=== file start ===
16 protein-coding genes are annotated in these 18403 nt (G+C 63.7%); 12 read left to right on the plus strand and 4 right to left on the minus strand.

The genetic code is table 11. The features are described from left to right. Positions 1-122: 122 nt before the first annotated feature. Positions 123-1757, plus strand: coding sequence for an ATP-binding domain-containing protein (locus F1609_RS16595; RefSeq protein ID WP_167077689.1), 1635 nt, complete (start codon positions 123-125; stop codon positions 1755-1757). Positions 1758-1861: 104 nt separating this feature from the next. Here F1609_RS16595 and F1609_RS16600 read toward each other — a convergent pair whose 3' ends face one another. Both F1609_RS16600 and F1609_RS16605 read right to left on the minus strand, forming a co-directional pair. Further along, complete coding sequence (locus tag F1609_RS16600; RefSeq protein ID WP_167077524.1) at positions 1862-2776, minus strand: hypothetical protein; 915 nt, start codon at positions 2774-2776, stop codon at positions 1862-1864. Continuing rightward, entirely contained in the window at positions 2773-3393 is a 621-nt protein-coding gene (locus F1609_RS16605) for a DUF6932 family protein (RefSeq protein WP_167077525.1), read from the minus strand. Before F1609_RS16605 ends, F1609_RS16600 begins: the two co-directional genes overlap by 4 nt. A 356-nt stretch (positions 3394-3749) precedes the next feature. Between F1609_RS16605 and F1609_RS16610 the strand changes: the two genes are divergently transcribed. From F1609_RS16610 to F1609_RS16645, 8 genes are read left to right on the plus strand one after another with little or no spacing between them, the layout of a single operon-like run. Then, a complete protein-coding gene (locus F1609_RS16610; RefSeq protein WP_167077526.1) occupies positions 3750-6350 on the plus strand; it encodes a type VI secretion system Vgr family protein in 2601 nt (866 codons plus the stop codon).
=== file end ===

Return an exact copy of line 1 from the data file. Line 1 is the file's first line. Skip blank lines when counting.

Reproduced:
16 protein-coding genes are annotated in these 18403 nt (G+C 63.7%); 12 read left to right on the plus strand and 4 right to left on the minus strand.